We are here to encourage the development of gifted young singers and to stimulate the growth of New York City's invaluable chamber opera companies. But we will not neglect the Metropolitan Opera either. Get ready for bouquets and brickbats.

Sunday, June 11, 2017


The Spirit World--Magda Gartner and her Fairies
The Human World--Emily Peragine, Joey Rodriguez, Daniel Byerly, and Allison McAuley

The birth of a new opera company is always a cause for rejoicing but when their debut is as outstanding as that of Gramercy Opera, we find ourselves rather over the moon.

Well actually we found ourselves in a charming verdant private garden on E. 61st St. which had been decorated with strings of twinkling lights and colorful flowers, both nature made and man made. This perfectly suited an entertainment that involves two worlds--the human world and the spirit world.

Leave it to two opera singers to accomplish the impossible!  Major props to Magda Gartner and Allison McAuley who joined forces to create Gramercy Opera.

What we experienced with such complete joy had very little to do with what was presented in 1692 as The Fairy Queen, a masque or semi-opera by Henry Purcell, loosely based on Shakespeare's late 16th c. comedy. 

What we experienced was the result of an impressive show of creativity by Director Brittany Goodwin who also adapted William Shakespeare's text from Midsummer Night's Dream and contributed some spoken dialogue of her own. We were wildly impressed!

The music, of course, was by Henry Purcell and was performed by a chamber orchestra using original instruments. There was a string quartet augmented by two trumpets (almost unrecognizable to those accustomed to the modern trumpet) and a pair of oboes d'amore and a harpsichord, all conducted by David Stech. Even without the enrapturing production design by Maria Torffield we would have enjoyed the music.

And what a production it was! Coming in at just under two hours, the production excised the little Indian changeling, the framing device of the marriage of the Duke of Athens and Hippolyta, as well as the gathering of rustics producing a play as entertainment for the festivities involved with said marriage.

Wisely Ms. Goodwin placed the emphasis on the interface between the human world and the spirit world. The humans flee into the woods to escape paternal interference but meet interference from the spirit world. It rests upon Puck's naughtiness to baffle and confuse the lovers--until he finally establishes order.

The cast was flawless. Mezzo-soprano Magda Gartner was perfect as Titania, angry at Oberon for his philandering. As Oberon, baritone Angky Budiardjono had a marvelous sound and exotic look just right for the part. His primary interaction was with the Puck of soprano Chelsea Feltman who both introduced the opera and brought it to a successful conclusion. She was, well, "puckish" in her compelling characterization. She enchanted us!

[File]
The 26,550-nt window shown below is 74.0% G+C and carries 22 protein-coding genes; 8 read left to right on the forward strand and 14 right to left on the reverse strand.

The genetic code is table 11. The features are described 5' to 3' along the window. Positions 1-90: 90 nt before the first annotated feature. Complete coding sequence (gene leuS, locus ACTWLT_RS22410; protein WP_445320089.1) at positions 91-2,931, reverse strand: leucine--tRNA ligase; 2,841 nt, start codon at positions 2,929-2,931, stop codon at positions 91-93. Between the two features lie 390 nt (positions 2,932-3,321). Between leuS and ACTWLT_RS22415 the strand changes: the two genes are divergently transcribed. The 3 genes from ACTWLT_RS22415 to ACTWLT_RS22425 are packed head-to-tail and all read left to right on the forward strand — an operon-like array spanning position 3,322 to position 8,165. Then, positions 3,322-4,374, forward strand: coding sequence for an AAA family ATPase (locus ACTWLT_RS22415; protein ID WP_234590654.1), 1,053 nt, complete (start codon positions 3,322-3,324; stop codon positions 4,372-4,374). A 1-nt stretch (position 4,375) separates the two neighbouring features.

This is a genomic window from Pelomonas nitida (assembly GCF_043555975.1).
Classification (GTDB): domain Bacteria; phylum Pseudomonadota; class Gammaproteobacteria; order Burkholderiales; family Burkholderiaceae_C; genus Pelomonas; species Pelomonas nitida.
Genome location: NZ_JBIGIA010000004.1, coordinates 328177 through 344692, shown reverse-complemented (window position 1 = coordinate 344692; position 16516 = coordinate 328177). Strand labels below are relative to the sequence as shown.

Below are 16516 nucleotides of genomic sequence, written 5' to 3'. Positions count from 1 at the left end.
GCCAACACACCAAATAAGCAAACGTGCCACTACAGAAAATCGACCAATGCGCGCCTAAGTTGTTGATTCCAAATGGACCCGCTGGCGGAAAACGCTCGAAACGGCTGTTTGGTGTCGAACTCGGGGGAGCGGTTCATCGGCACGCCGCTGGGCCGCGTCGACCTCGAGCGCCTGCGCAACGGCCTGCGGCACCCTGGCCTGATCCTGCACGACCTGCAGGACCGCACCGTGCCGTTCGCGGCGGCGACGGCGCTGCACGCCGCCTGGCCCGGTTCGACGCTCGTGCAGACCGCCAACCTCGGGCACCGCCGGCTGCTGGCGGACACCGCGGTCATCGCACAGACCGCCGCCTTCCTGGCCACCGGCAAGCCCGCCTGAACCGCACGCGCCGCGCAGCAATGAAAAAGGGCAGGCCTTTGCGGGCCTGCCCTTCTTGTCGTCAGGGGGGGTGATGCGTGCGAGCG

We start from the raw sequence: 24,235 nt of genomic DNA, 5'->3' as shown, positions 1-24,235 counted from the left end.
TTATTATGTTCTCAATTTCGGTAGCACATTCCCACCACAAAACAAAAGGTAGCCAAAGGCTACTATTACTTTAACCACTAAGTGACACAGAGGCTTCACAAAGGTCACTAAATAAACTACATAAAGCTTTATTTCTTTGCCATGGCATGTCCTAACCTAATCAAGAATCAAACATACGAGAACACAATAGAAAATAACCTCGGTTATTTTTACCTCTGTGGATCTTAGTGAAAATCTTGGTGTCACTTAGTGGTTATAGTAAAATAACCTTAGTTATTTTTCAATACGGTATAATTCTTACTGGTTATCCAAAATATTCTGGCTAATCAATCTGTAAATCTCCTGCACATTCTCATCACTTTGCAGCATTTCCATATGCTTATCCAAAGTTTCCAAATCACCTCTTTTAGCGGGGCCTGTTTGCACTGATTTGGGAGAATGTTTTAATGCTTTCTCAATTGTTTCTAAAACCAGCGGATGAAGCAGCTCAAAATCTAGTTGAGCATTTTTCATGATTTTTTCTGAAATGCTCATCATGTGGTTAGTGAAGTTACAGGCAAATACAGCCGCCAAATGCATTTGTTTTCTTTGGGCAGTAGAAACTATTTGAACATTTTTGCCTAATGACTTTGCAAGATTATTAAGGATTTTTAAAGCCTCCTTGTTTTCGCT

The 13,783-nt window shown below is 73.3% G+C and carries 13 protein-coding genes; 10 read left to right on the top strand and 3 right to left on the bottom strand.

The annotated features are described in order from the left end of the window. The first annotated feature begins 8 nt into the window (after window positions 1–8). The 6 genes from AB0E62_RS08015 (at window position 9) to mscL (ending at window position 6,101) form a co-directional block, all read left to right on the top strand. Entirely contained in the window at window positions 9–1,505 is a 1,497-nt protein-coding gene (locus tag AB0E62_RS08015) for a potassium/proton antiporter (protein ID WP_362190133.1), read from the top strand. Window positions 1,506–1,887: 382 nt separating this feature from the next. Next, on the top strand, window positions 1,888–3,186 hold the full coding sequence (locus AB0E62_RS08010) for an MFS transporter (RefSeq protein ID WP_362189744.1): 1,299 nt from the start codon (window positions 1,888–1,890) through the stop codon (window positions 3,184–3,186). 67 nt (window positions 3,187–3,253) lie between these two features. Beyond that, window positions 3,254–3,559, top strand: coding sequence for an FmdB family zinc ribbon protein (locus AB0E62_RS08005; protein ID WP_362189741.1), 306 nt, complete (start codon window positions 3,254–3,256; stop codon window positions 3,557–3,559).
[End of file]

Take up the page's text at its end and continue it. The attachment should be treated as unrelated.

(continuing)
The fairies included the rich-voiced mezzo-soprano Kat Liu as Cobweb and soprano La Toya Lewis as Mustardseed, who harmonized beautifully in their duet. Sopranos Rachel Duval, Jaeyeon Kim, Megan Brunning, and Sara Lin Yoder added to the fairy fun, along with baritone Frank D. Fainer and tenor Carlos J. Jiminez who sang and danced the role of Cupid.

Now what of the humans! Canadian soprano Allison McAuley was totally convincing as the desperate Helena pursuing the rejecting Demetrius of tenor Daniel Byerly. As "fair Hermia" we heard the lovely soprano Emily Peragine who defied her father to elope with the Lysander of baritone Joey Rodriguez. Mr. Rodriguez had a great moment as he tried to persuade Hermia to lie closer to him.

We also enjoyed baritone Paul La Rosa's performance as Bottom, who wore his donkey-head quite rakishly.

Did we say how superb all the voices were?  We guess we did.

And now to discuss the production which involved some of the most imaginative costuming and makeup one could imagine. We suspect that imagination was in greater supply than funds but one could not tell that from the colorful results.

Ms. Goodwin's direction involved some stunning imagery that lingers in the mind's eye as much as that of Frederick Ashton's ballet The Dream. There were so many magnificent moments both scenic and choreographic that we find ourselves running out of words to praise.

Ms. Goodwin shared with us her casting method which involved asking those auditioning to improvise. That probably explains how integrated the performers were.

We urge our dear readers to see and hear for themselves. We are sure you will be as enchanted as we were. This weekend is sold out but hopefully you will find tickets for next weekend. If you succeed you will be the happier for it.

(c) meche kroop

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